The sensitivity of the fabricated electrodes was determined by measuring the Emf of the electrochemical cell (the potential difference between the reference electrode and the fabricated pH-sensitive electrode) as a function of pH. For that, electrodes were submerged into buffer solutions of pH range from 1 to 14. Buffers were purchased from Chempur (Piekary Śląskie, Poland) and used as received. The pH of the solution was monitored with a combined glass electrode (ELMETRON, Zabrze, Poland).
The Emf was recorded for 5 min with data points being collected every 10 s. The Emf at the specific pH was determined as the average value of the last 10 data points. Electrode sensitivity, E0, and linearity of the response were determined by plotting the electrode potential as a function of pH and calculating the equation describing this dependency using the least-squares approach. Electrode sensitivity was calculated as the slope of the linear equation, E0 was calculated as the potential at pH = 0 by extrapolating the data, and the linearity of the response of the electrode to pH change was calculated as correlation coefficient (R2).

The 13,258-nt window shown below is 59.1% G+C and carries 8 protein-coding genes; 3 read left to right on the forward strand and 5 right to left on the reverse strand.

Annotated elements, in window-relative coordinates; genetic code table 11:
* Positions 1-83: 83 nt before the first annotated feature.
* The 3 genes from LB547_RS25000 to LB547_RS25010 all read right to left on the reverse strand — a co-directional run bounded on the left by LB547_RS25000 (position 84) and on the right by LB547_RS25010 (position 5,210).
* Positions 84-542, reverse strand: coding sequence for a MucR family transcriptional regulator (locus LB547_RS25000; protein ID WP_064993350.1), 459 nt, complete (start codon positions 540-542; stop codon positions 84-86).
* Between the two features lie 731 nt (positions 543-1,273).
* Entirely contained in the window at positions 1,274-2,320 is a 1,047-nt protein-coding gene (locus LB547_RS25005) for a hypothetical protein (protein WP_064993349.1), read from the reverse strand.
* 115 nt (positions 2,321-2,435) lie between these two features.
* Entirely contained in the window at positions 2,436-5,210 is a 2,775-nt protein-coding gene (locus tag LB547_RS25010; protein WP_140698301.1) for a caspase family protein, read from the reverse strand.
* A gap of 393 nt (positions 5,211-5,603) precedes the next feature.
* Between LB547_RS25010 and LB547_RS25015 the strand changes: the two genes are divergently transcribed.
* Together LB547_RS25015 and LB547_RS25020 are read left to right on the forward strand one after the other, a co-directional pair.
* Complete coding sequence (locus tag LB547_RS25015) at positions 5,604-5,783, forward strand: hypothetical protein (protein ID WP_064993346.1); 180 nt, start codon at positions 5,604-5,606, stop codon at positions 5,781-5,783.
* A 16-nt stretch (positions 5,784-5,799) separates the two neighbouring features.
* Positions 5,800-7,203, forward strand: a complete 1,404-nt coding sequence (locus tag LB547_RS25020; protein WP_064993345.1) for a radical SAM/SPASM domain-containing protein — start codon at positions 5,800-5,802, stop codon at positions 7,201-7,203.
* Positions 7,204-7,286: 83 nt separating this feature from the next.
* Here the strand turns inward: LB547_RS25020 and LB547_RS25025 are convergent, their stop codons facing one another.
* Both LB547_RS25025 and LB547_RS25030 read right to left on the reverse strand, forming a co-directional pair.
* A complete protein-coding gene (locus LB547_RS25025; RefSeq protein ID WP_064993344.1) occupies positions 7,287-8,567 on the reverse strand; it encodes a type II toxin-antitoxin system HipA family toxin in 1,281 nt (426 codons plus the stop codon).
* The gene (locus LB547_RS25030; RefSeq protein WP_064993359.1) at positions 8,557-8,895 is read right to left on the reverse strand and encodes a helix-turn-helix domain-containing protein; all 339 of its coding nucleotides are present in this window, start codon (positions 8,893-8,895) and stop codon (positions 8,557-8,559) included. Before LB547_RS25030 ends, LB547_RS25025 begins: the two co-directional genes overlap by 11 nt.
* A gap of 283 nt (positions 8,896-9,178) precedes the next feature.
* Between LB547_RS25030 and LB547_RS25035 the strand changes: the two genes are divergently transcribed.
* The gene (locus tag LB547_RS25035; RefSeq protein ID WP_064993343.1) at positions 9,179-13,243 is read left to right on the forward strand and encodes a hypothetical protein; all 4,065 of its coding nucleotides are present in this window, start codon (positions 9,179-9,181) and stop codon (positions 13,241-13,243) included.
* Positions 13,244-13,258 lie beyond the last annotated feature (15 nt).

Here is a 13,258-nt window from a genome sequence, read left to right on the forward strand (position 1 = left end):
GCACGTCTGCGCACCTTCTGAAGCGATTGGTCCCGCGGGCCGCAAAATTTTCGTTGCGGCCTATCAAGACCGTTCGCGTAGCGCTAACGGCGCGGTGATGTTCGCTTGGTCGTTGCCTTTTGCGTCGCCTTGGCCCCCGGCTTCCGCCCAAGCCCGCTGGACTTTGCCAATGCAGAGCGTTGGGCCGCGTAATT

2.4.2. Response Time, Drift Rate, and Hysteresis

The response time was determined as the time needed for the electrode potential to reach 90% of the stable value.
To measure the drift of electrode response in time, electrodes were left overnight in distilled water, and the drift rate (in mV/h) was calculated using the slope of the line-of-best-fit approach.
To study the hysteresis, the memory effect of an electrode, the fabricated electrodes were exposed to a series of pH buffers. First, the electrodes were exposed to a pH change from acidic to basic (pH change 1.1 → 4.1 → 7.0 → 10.0 → 13.4), and then, the same pH changes were carried out in the opposite direction. Electrode response was recorded for 3 min after submerging the electrode into a new buffer solution. Electrodes were washed with distilled water and dried with a pressure gun after each measurement.